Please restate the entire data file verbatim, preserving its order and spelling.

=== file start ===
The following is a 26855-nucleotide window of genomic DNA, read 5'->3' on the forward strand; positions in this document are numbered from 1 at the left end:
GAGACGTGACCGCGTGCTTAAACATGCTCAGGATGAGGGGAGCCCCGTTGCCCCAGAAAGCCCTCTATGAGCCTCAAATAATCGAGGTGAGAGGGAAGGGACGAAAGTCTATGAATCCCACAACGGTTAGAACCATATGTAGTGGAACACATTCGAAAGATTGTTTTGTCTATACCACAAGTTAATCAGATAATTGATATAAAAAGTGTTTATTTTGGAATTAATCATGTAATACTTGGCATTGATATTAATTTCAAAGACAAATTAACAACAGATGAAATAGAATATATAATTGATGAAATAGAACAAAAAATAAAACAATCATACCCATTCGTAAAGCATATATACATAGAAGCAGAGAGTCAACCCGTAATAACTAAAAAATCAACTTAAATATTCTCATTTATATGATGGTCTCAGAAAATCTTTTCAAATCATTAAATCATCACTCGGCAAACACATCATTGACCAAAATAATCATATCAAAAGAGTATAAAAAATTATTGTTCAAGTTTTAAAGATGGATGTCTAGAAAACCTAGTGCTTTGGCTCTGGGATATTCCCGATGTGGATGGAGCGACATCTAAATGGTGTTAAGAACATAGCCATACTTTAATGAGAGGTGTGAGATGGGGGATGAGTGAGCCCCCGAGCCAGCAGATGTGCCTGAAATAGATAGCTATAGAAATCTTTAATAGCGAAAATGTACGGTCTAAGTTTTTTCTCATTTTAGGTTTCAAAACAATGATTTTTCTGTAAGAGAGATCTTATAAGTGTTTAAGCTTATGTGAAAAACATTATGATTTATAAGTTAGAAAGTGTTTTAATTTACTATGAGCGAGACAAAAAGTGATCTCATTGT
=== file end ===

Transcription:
The following is a 26855-nucleotide window of genomic DNA, read 5'->3' on the forward strand; positions in this document are numbered from 1 at the left end:
GAGACGTGACCGCGTGCTTAAACATGCTCAGGATGAGGGGAGCCCCGTTGCCCCAGAAAGCCCTCTATGAGCCTCAAATAATCGAGGTGAGAGGGAAGGGACGAAAGTCTATGAATCCCACAACGGTTAGAACCATATGTAGTGGAACACATTCGAAAGATTGTTTTGTCTATACCACAAGTTAATCAGATAATTGATATAAAAAGTGTTTATTTTGGAATTAATCATGTAATACTTGGCATTGATATTAATTTCAAAGACAAATTAACAACAGATGAAATAGAATATATAATTGATGAAATAGAACAAAAAATAAAACAATCATACCCATTCGTAAAGCATATATACATAGAAGCAGAGAGTCAACCCGTAATAACTAAAAAATCAACTTAAATATTCTCATTTATATGATGGTCTCAGAAAATCTTTTCAAATCATTAAATCATCACTCGGCAAACACATCATTGACCAAAATAATCATATCAAAAGAGTATAAAAAATTATTGTTCAAGTTTTAAAGATGGATGTCTAGAAAACCTAGTGCTTTGGCTCTGGGATATTCCCGATGTGGATGGAGCGACATCTAAATGGTGTTAAGAACATAGCCATACTTTAATGAGAGGTGTGAGATGGGGGATGAGTGAGCCCCCGAGCCAGCAGATGTGCCTGAAATAGATAGCTATAGAAATCTTTAATAGCGAAAATGTACGGTCTAAGTTTTTTCTCATTTTAGGTTTCAAAACAATGATTTTTCTGTAAGAGAGATCTTATAAGTGTTTAAGCTTATGTGAAAAACATTATGATTTATAAGTTAGAAAGTGTTTTAATTTACTATGAGCGAGACAAAAAGTGATCTCATTGT